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China Builds Sulawesi Smelters as Ore Export Ban Cuts Jobs

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June 2, 2014

June 3 (Bloomberg) — Since Indonesia banned ore exports, the global nickel industry has been rocked by surging prices, Chinese workers like Zhang Qi Guang are building smelters in Sulawesi and business at Eva’s Jewel restaurant has collapsed.

Indonesia, the world’s largest producer of mined nickel, halted shipments Jan. 12, sending prices up as much as 56 percent and prompting Morgan Stanley to forecast a global output deficit over the next five years.

The government’s rationale for the ban was that too much wealth was leaving the country because the raw ore is worth far less than refined metal. It figured the world would come to its doorstep to build smelters that extract nickel from the red earth. While some of those investments have begun, the downside is idle mines, tens of thousands of lost jobs and piles of unwanted ore waiting to be processed. Sales at Eva’s Jewel in the town of North Konawe fell as much as 80 percent.

“You never get the sweet thing unless you eat the bitter thing,” said Alexander Barus, vice president of PT Sulawesi Mining Investment, a joint venture of Jakarta-based Bintangdelapan Group and Chinese steelmaker Tsingshan Holding Group, which is building two smelters on Sulawesi. “We feel sad about the people, but just you wait two or three years.”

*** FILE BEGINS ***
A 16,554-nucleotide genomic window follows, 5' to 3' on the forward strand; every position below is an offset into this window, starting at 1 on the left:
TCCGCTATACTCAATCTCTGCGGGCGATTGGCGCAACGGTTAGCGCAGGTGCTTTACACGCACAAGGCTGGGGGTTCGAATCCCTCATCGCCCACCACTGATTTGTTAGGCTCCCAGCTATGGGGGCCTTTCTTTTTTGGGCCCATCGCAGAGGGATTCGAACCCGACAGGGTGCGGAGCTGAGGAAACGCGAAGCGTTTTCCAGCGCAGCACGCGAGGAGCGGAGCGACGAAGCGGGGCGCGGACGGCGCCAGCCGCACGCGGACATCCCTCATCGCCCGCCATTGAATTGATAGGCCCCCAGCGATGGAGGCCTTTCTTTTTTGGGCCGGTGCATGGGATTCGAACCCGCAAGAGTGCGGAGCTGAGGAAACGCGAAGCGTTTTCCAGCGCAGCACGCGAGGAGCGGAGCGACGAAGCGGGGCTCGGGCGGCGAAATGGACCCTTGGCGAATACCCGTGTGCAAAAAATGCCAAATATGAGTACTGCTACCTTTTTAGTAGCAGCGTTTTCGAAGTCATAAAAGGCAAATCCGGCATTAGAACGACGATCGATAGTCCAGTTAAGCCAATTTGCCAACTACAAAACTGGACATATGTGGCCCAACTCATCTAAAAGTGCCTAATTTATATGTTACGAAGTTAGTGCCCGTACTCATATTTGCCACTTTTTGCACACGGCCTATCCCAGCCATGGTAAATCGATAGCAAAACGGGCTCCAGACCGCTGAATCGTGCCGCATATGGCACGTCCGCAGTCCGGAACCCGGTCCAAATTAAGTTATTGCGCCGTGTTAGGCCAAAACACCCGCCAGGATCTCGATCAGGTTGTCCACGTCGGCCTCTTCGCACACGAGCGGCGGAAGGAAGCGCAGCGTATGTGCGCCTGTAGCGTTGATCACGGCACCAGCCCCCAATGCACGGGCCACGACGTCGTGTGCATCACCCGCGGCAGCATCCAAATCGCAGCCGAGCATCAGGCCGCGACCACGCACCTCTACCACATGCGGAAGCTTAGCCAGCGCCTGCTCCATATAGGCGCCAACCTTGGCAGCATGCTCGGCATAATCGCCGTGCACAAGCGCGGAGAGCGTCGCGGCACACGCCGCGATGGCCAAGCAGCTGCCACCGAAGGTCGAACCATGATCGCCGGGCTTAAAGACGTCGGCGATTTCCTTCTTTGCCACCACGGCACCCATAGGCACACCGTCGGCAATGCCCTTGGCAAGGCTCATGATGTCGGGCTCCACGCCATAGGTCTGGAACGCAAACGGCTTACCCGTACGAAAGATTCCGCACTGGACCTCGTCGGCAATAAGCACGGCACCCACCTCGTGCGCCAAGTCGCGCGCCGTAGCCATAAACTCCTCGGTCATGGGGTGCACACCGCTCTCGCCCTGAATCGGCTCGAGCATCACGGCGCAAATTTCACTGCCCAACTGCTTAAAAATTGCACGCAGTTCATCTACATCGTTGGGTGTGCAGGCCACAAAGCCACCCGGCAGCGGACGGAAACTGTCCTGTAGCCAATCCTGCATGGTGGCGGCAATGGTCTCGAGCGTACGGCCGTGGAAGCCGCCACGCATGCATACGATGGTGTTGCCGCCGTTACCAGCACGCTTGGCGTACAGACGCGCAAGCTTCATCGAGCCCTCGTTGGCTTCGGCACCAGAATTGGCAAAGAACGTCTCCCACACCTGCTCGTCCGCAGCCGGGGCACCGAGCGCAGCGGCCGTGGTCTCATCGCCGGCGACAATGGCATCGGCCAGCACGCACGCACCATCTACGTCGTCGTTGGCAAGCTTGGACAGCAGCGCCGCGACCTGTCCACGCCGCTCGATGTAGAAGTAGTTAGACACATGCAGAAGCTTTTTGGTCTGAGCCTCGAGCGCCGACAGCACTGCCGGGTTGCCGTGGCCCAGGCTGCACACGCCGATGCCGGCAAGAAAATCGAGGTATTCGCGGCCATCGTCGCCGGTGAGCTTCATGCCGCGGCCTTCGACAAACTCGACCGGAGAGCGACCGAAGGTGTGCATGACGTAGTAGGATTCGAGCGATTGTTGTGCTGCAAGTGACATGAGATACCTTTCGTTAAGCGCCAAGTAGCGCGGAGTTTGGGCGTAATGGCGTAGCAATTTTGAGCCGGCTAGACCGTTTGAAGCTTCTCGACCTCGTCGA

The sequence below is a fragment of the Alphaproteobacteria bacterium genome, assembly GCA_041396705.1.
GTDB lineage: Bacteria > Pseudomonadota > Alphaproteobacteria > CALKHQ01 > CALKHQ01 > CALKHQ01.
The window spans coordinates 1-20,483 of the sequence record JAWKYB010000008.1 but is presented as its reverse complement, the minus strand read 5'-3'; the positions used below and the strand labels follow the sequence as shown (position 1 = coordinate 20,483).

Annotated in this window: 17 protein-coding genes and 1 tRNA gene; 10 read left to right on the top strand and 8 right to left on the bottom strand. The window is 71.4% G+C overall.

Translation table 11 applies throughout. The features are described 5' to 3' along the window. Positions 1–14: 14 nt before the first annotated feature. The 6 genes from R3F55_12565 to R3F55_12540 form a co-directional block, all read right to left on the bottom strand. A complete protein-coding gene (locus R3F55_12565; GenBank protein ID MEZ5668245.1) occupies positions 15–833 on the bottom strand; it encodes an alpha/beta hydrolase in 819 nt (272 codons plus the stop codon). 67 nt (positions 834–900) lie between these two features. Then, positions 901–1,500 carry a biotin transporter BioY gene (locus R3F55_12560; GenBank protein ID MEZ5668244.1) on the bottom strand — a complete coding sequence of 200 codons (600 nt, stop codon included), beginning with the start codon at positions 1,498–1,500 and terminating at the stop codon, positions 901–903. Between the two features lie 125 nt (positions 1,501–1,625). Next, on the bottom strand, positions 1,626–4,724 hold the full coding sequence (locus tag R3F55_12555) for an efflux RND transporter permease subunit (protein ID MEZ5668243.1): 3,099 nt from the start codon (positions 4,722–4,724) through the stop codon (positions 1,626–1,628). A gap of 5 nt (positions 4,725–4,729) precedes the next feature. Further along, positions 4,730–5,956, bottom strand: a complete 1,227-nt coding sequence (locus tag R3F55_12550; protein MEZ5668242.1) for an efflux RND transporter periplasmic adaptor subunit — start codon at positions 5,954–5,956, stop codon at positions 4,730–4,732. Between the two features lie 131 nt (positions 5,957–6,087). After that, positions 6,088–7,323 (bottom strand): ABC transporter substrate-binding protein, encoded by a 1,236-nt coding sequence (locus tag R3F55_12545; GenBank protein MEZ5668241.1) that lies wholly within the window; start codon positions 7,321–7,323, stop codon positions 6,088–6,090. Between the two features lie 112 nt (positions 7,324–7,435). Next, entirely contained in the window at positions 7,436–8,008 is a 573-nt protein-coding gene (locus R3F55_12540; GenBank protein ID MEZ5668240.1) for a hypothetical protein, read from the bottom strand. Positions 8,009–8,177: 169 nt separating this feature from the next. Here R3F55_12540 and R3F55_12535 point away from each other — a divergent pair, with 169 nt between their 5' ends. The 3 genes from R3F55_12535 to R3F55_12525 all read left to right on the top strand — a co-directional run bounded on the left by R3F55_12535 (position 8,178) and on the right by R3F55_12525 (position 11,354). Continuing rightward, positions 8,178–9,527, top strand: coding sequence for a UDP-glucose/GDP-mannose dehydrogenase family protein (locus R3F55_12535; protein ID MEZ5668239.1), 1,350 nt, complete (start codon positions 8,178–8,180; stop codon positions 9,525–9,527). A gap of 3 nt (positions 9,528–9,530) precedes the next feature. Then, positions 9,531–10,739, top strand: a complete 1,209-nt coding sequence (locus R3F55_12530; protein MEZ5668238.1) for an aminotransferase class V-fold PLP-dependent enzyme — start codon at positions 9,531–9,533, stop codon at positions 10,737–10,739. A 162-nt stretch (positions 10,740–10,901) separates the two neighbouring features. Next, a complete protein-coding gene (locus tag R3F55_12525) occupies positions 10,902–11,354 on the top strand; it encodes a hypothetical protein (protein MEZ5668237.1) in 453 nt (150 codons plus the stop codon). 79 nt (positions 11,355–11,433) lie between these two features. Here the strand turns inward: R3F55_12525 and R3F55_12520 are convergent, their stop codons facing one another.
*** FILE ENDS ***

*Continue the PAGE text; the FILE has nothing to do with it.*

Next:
Production Deficits

The ban’s impact on the nickel market was akin to how oil buyers might respond to a halt in supplies from Saudi Arabia, the top exporter, Citigroup Inc. said on May 21. Global mined output will drop 21 percent to 1.8 million tons in 2014, including an 82 percent plunge in Indonesia to 113,000 tons, according to Morgan Stanley. Demand for refined metal will exceed production from next year until 2019, the bank said.

Nickel, used mostly for corrosion resistance in stainless steel, has rallied 39 percent this year to $19,350 a metric ton on the London Metal Exchange, after prices on May 13 touched $21,625, the highest since February 2012.

Sulawesi, the sprawling k-shaped island traversed by the equator, has more than 72 percent of Indonesia’s mineable nickel reserves, according to the Geology Agency. Before the curb, mandated by the Mining Law of 2009, companies stripped the forest to uncover earth that contained about 1.8 percent nickel. The dirt was trucked to the coast, loaded onto flat-bottomed barges and transferred to ocean-going vessels.

Chinese Investment

China was the biggest ore buyer, so the ban has increased the appeal of investing in Indonesian smelters. Sulawesi Mining’s partners, Jakarta-based mine owner Bintangdelapan and steelmaker Tsingshan, which used to import ore from the island, are already at work on $1.8 billion of projects in Morowali Regency, Central Sulawesi province.

“We’ve already done this in China,” said Zhang, the deputy site manager for the Sulawesi Mining project, who moved to the island from China. The plants, constructed from parts shipped in by Tsingshan before the export ban began, are being assembled by hundreds of local and Chinese workers.